Turn Left at Orion : Hundreds of Night Sky Objects to See in a Home Telescope - and How to Find Them
With over 150,000 copies sold since its first publication, this is one of the most popular astronomy books of all time. This unique guidebook to the night sky shows you how to observe a host of celestial wonders. Its distinct format of object-by-object spreads illustrates how deep-sky objects and planets actually look through a small telescope, while its large pages and spiral binding allow for use outside. Along with updated star names and astronomical information, this new edition provides links to a dedicated webpage with up-to-date tables and images, and an improved planets chapter. The many Dobsonian-friendly images and small telescope views have been revised to account for changes in modern telescope technology, such as larger field of view eyepieces. With dedicated chapters on Northern and Southern Hemisphere objects, it's never been easier to explore the night sky, wherever you are. Additional resources are available on the accompanying website: www.cambridge.org/turnleft.
- Spiral bound | 256 pages
- 262 x 310 x 23mm | 1,210g
- 31 Jan 2019
- Cambridge University Press
- Cambridge, United Kingdom
- 5th Revised edition
- Worked examples or Exercises
Table of contents
1. How do you get to Albireo?; 2. How to use this book; 3. Using your telescope; 4. The Moon; 5. The Sun; 6. Observing planets; 7. Seasonal skies: January-March; 8. Seasonal skies: April-June 90; 9. Seasonal skies: July-September; 10. Seasonal skies: October-December; 11. Northern skies; 12. Southern skies; 13. About this fifth edition; 14. Where do you go from here?; Tables; Index.
With over 150,000 copies sold since its first publication, this is one of the most popular...
Praise for previous editions: 'This is quite possibly the most inviting guidebook ever written to help people with binoculars and small telescopes find, view, understand, and most of all, enjoy everything in the night sky from the Moon and planets to distant star clusters, nebulae, and galaxies. And if you think it's only for beginners, think again - every telescope owner should have a copy.' Dennis Di Cicco, Senior Editor, Sky & Telescope Praise for previous editions: 'Turn Left at Orion is an essential guide for both beginners and more experienced amateur astronomers who will find much inside to reinvigorate their passion for the stars. The diagrams are simple, clear and functional, and the text eloquently captures the excitement of observing. Stargazing has never been made so easy, and if you buy just one book on observational astronomy, make sure it's this one.' Keith Cooper, Editor, Astronomy Now Praise for previous editions: 'Since it first appeared in 1989, Turn Left at Orion has been an indispensable guidebook for the amateur astronomer possessing nothing more than a small backyard telescope. This is not only an essential handbook for the novice, it's a useful reference for the seasoned backyard astronomer. Simply put, whatever your level of experience, you must have this book!' Glenn Chaple, Contributing Editor, Astronomy 'The book fills a gap between guides to the constellations for newcomers and detailed star atlases. I will have no hesitation in recommending it at outreach events to those who are interested enough in astronomy to buy a small telescope.' Mike Rushton, The Observatory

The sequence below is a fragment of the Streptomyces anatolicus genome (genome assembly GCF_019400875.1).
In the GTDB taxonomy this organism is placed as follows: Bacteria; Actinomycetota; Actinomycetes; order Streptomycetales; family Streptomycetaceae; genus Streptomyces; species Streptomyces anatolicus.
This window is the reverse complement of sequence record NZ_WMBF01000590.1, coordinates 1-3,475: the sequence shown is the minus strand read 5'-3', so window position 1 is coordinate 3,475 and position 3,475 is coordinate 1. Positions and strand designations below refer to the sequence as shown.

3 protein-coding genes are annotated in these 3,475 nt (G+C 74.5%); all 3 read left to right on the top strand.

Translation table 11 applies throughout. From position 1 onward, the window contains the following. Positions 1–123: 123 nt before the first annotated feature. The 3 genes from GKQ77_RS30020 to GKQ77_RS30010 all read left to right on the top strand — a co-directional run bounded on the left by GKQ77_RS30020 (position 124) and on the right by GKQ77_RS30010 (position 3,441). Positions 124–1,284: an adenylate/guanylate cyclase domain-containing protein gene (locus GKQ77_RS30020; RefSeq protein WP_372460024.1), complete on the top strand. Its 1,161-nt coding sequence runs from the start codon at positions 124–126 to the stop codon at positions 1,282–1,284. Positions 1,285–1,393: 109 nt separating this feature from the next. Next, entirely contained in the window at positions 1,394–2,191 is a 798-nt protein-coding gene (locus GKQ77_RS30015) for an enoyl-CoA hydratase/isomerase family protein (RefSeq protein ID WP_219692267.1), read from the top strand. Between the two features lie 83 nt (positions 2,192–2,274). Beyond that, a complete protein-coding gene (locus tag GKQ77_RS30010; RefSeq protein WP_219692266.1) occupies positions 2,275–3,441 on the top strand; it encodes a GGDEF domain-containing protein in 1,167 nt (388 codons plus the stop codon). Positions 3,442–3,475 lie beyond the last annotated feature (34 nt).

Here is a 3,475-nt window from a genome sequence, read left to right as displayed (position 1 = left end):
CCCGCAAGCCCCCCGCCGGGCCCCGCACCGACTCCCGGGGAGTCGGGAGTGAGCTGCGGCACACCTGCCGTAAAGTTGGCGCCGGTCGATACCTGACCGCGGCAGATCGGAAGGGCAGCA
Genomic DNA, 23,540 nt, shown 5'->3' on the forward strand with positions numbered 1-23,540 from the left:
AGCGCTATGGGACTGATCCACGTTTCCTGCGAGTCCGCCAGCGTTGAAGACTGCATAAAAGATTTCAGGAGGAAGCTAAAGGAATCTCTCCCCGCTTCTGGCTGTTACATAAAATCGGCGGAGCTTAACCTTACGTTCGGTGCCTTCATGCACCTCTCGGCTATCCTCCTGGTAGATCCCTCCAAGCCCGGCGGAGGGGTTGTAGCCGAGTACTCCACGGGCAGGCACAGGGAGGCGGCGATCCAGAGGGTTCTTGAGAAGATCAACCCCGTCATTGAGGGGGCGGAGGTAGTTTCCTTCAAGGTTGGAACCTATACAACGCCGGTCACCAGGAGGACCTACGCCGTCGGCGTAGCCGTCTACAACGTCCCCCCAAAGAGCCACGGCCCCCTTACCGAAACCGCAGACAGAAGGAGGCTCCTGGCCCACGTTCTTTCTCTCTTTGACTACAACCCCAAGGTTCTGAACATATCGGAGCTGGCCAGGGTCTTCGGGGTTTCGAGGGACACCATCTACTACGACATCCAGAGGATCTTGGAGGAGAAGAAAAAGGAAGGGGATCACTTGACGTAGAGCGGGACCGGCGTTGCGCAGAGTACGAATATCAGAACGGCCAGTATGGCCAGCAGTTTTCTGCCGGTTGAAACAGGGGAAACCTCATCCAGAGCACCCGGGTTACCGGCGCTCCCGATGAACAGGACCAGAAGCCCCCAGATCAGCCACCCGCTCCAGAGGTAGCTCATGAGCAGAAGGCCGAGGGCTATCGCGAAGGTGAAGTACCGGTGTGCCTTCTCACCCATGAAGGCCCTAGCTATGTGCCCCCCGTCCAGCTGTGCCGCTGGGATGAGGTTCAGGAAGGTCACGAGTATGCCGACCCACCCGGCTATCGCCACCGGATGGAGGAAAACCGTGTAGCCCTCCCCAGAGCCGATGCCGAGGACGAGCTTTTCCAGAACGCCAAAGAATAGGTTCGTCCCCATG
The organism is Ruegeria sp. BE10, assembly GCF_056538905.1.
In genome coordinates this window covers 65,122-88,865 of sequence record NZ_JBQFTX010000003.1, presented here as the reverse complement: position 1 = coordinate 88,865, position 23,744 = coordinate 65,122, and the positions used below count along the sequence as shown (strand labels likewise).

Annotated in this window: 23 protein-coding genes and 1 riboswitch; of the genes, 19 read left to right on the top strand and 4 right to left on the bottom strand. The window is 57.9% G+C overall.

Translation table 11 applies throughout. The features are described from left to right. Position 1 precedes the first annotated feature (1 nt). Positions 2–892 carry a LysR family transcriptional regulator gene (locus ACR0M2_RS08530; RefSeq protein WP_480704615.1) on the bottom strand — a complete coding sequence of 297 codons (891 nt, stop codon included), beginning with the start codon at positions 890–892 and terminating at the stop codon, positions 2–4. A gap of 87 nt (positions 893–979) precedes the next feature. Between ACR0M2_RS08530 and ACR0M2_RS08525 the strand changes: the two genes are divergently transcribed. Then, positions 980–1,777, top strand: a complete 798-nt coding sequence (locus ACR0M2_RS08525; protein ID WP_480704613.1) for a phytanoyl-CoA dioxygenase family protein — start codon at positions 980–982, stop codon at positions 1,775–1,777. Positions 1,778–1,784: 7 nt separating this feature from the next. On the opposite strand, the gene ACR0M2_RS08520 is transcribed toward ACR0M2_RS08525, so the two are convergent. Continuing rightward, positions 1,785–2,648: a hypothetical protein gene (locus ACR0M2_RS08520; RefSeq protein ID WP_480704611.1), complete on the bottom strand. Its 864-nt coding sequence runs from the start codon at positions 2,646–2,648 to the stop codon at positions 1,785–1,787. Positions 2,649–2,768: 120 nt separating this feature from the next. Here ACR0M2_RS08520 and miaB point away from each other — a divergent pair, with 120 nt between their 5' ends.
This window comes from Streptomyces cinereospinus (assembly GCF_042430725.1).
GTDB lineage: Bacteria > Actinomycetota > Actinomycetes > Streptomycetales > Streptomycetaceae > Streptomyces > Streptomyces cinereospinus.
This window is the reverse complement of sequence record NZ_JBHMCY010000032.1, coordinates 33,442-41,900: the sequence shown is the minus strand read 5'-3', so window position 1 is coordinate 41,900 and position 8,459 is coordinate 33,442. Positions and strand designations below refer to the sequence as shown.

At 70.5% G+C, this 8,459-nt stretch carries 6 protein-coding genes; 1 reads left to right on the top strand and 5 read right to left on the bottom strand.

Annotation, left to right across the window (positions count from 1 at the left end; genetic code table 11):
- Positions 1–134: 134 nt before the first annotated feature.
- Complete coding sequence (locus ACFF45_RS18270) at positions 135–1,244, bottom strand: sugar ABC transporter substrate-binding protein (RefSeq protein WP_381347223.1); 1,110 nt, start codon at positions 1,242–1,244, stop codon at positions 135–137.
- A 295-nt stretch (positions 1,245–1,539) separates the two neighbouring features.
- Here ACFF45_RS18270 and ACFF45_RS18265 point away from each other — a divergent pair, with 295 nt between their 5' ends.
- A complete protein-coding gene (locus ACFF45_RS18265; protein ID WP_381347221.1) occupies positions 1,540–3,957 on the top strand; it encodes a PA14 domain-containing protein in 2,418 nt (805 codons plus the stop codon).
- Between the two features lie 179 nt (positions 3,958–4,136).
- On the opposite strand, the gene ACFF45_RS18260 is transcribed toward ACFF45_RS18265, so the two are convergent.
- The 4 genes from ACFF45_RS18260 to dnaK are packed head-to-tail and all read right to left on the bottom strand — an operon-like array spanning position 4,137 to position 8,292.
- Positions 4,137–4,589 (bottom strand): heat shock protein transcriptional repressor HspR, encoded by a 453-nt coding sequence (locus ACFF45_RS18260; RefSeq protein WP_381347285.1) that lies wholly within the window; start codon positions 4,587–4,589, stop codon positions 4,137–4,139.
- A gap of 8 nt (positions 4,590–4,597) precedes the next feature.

About Guy Consolmagno
Guy Consolmagno is the Director of the Vatican Observatory, Vatican City. He is the author of over 200 scientific publications, primarily on meteorite and asteroid properties. The International Astronomical Union named asteroid 4597 Consolmagno in recognition of his work, and in 2014 he won the Carl Sagan Medal for public outreach from the American Astronomical Society. He uses a 3.5' catadioptric and an 8' Dobsonian telescope. Dan M. Davis is a Professor in the Department of Earth and Space Sciences at Stony Brook University, State University of New York. His research is in terrestrial tectonics and geophysics. A lifelong amateur stargazer, his observations for this book were made with a 2.4' refractor, an 8' catadioptric, and a 10' Dobsonian telescope.